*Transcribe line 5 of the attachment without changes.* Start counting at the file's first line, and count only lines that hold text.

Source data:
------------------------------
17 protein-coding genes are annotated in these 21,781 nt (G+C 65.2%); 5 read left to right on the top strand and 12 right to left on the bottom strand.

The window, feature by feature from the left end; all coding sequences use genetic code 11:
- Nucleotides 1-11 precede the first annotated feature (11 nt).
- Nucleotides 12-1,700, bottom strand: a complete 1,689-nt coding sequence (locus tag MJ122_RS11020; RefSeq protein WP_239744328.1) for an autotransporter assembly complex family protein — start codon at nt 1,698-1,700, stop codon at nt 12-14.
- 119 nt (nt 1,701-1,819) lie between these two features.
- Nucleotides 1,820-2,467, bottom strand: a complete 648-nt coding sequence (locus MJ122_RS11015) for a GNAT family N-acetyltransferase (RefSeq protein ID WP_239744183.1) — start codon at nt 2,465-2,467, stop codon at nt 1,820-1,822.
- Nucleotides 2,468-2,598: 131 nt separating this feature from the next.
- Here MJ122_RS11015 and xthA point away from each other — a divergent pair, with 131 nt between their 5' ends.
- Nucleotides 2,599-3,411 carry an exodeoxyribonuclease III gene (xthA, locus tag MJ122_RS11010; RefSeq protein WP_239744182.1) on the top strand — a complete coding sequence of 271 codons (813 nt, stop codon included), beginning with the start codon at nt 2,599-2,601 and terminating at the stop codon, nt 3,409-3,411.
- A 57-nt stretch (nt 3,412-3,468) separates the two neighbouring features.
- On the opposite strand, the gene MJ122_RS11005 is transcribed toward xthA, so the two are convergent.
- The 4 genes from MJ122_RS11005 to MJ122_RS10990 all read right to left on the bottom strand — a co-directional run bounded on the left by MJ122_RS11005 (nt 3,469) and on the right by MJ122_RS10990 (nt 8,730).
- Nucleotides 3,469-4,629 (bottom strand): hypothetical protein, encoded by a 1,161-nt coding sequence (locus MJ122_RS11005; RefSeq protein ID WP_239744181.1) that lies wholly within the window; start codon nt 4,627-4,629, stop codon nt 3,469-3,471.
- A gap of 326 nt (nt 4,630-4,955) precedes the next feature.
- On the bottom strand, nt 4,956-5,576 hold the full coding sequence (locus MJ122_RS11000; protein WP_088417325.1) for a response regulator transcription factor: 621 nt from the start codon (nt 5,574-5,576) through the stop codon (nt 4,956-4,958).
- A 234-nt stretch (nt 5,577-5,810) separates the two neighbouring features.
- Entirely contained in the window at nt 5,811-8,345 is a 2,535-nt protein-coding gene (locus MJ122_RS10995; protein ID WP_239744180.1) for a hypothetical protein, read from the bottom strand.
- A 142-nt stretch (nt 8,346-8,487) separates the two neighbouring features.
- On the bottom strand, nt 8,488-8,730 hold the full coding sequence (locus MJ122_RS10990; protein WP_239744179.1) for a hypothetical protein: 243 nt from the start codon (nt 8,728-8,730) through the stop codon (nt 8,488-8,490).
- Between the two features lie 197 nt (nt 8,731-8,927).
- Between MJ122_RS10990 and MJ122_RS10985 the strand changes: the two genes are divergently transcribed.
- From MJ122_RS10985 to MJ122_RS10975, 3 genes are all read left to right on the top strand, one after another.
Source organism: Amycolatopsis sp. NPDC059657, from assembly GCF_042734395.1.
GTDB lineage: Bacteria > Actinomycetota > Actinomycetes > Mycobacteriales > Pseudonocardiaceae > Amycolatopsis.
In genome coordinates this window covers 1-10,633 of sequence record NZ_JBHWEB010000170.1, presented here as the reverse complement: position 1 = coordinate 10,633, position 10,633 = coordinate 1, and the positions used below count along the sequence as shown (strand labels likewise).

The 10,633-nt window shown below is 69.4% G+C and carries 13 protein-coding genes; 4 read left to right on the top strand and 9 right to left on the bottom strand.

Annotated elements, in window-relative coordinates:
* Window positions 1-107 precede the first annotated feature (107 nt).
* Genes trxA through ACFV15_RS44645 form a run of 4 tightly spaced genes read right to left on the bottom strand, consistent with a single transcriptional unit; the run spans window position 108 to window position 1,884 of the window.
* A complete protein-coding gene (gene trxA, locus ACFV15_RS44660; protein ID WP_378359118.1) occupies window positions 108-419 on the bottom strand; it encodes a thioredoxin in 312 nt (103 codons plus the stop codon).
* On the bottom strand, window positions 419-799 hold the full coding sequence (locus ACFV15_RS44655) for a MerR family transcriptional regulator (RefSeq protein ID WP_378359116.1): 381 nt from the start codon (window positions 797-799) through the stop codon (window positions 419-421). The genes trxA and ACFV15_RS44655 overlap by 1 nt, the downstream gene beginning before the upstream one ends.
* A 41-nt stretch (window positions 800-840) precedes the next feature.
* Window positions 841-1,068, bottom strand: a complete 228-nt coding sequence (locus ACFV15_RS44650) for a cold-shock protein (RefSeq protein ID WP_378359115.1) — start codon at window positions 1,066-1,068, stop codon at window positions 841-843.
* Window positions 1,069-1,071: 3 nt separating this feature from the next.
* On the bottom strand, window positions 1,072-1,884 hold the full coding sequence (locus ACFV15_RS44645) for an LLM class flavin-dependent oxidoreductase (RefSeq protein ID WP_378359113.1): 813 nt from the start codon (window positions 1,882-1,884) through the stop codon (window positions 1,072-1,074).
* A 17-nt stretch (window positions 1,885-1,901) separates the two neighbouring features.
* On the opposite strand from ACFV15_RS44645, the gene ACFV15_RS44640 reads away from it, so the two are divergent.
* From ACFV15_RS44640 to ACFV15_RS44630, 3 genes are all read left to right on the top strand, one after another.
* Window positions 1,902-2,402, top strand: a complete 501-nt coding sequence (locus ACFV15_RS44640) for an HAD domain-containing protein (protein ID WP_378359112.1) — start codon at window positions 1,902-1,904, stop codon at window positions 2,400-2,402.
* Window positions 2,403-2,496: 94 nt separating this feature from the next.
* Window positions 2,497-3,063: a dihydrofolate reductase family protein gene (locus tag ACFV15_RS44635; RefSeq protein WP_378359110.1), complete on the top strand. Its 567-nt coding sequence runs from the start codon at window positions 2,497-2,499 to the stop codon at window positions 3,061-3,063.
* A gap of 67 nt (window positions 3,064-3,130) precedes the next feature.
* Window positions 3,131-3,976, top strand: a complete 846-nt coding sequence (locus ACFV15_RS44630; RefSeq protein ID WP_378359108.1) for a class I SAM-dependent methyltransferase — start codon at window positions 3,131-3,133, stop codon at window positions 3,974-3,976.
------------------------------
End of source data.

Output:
- 119 nt (nt 1,701-1,819) lie between these two features.